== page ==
Did you ever, in your 20s, sneak a peak at a forbidden flick?
Did you dare spy cinema a little lamb your age wasn’t adult enough to endure?
I’m referring, of course, to G-Rated iterations of classic literature.
Such was the recent case at the University of Michigan, though youngsters didn’t mean to adulterate their eyes.
Indeed, a professor metaphorically boiled himself by showing woke students a movie from 1965.
The culture has certainly changed, and perhaps nowhere is that more evident than entertainment.
For an otherworldly glimpse, take a walk through some 1980s fare.
If you’re game for a greater jolt, rewind two decades more.
Consider, for example, the filmed National Theatre Company version of Othello.
On camera, Laurence appeared to have taken some sun:
Hence, a bold classroom choice, courtesy of 65-year-old UM music Professor Bright Sheng.
On September 10th — perhaps a day to live in infamy for traumatized youth — the academic showcased Olivier’s heavily-made-up Moorish general.
Speaking to The Michigan Daily, freshman Olivia Cook conveyed consternation:
“I was stunned. In such a school that preaches diversity and making sure that they understand the history of POC (People Of Color) in America, I was shocked that [Bright] would show something like this in something that’s supposed to be a safe space.”
University spokesperson Kim Broekhuizen confirmed catastrophe to the New York Post:
“Music history offers lessons that remain significant today, including how blackface minstrelsy as a part of U.S. popular music was both a product of and a way to support racist stereotypes. However, charged lessons such as these must include proper context and should always be presented with care and sensitivity.”
Either way, Bright’s colleague — composition Professor Evan Chambers — puréed his peer.
From an email sent to the school paper:
“To show the film now, especially without substantial framing, content advisory and a focus on its inherent racism is in itself a racist act, regardless of the professor’s intentions. We need to acknowledge that as a community.”
But not everyone cast shade upon Bright.
“Bright Sheng survived Mao’s Cultural Revolution but he might not survive a couple of whiny Michigan students being shown a film version of Othello.”
Japanese social media editor Oliver Jia also looked on the Bright side.
He posted to Twitter, “Bright Sheng did nothing wrong. His students should suck it up and stop acting like petulant children.”
Others have flocked to the educator’s court as well:
When Bright Sheng was a child in Mao's China, the Red Guard took away his piano. Nevertheless, he became a celebrated and award winning composer.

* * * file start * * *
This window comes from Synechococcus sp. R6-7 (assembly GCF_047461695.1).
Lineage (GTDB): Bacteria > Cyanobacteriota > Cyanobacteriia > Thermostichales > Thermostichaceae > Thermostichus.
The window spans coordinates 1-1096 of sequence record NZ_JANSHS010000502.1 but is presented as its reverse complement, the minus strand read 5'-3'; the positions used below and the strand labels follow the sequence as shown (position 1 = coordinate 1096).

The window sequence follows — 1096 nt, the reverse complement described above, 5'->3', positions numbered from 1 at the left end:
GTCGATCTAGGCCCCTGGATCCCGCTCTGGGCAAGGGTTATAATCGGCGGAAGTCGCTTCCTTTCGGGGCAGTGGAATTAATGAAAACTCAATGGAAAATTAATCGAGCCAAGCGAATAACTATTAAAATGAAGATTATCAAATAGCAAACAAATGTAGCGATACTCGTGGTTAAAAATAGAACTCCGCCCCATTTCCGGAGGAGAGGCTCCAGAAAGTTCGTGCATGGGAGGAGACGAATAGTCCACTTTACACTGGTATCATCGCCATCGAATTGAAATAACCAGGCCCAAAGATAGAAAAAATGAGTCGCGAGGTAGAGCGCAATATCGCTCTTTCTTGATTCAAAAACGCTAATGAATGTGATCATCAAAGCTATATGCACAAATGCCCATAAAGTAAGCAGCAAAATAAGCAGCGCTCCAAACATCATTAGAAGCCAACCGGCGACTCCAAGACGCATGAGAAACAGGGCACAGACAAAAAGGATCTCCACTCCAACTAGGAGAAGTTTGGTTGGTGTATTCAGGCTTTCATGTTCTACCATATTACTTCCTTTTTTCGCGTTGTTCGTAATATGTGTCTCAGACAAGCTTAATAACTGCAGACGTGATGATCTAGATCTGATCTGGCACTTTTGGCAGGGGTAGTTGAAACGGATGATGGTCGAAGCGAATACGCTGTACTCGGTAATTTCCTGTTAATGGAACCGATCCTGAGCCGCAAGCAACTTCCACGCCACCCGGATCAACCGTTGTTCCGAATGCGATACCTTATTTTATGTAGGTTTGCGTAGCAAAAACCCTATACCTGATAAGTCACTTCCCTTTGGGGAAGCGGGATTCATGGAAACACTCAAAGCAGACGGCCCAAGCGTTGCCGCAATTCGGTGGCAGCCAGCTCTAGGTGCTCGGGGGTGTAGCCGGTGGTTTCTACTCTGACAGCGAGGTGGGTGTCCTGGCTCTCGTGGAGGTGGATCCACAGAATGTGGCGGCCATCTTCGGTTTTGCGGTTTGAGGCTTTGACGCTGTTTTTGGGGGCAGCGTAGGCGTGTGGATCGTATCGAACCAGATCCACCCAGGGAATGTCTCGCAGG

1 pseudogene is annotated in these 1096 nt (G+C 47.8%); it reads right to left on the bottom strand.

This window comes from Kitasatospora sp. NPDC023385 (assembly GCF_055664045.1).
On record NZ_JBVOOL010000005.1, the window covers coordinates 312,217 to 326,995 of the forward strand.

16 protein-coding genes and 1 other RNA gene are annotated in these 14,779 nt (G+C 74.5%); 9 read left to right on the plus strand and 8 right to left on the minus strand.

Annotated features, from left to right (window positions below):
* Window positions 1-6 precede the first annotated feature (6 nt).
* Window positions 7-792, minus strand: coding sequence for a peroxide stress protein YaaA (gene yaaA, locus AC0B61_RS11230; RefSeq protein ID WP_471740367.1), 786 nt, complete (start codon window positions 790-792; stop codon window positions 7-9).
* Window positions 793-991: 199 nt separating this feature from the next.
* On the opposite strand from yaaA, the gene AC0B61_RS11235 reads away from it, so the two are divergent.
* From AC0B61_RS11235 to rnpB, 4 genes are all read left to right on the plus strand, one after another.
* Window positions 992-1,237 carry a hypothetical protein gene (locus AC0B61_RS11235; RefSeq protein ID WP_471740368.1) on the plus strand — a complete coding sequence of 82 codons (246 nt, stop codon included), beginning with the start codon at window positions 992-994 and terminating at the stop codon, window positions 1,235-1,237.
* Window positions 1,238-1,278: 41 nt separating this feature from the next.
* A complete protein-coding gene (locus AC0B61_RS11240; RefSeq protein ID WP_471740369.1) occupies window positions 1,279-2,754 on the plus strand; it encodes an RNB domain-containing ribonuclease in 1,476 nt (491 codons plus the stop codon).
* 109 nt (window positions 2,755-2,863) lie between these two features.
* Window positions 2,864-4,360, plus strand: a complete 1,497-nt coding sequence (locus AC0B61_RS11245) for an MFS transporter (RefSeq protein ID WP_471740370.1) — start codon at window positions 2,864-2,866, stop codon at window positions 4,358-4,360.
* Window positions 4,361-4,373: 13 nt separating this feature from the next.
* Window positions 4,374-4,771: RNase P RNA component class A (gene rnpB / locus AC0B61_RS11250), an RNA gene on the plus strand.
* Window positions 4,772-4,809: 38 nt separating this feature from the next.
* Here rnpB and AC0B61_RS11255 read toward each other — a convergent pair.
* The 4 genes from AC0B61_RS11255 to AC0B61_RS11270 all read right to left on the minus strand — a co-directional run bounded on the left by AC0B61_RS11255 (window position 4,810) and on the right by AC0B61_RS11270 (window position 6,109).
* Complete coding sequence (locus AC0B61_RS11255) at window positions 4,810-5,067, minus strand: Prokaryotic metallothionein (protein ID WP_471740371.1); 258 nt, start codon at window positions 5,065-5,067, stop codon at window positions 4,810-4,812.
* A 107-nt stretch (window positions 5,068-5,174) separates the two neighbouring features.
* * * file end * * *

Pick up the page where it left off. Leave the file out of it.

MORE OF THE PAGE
What the University of Michigan has done to this great man is contemptible. Please read and share.https://t.co/rBxBoMzeMm
— Robby Soave (@robbysoave) October 8, 2021
On September 16th, Bright issued a formal letter of apology to the school’s music department.
For now, he’s been replaced as instructor of the class.
But first things first — the aftermath of a 56-year-old movie must be unpacked.
Moreover, Bright’s mea culpa may not have helped: The man took time to point out he’d worked with nonwhites.
Freshman Olivia wasn’t impressed:
“He could have taken responsibility for his actions and realized that this was harmful to some of his students that are within his class. Instead, he tried to make excuses. Instead of just apologizing for it, he tried to downplay the fact that the entire situation happened in the first place.”
From now on, he’ll likely tread lightly — America’s future find it difficult to deal with the past.
Irrespective of his fate at the school, I believe Professor Sheng will find continued success.
As for the aforementioned G-Rating, Othello wasn’t actually given such; the rating system didn’t begin until 1968.
Even so, the film was surely seen as family-friendly.
I predict the relabeling of a hard “R.”
Disney+ Removes 'Peter Pan,' 'Dumbo,' 'The Aristocats' and 'Swiss Family Robinson' From Kids' Viewing, Adds Warning Labels for Adults https://t.co/ExfafmZDrP
— RedState (@RedState) March 10, 2021
Othello, you’re cruising for a cancellation.
These days, appropriation is an absolutely egregious offense.
We’re more enlightened and evolved.
1965…is not 2021:
Good afternoon! pic.twitter.com/7b6RvkMa2f
— Libs of Tik Tok (@libsoftiktok) October 10, 2021
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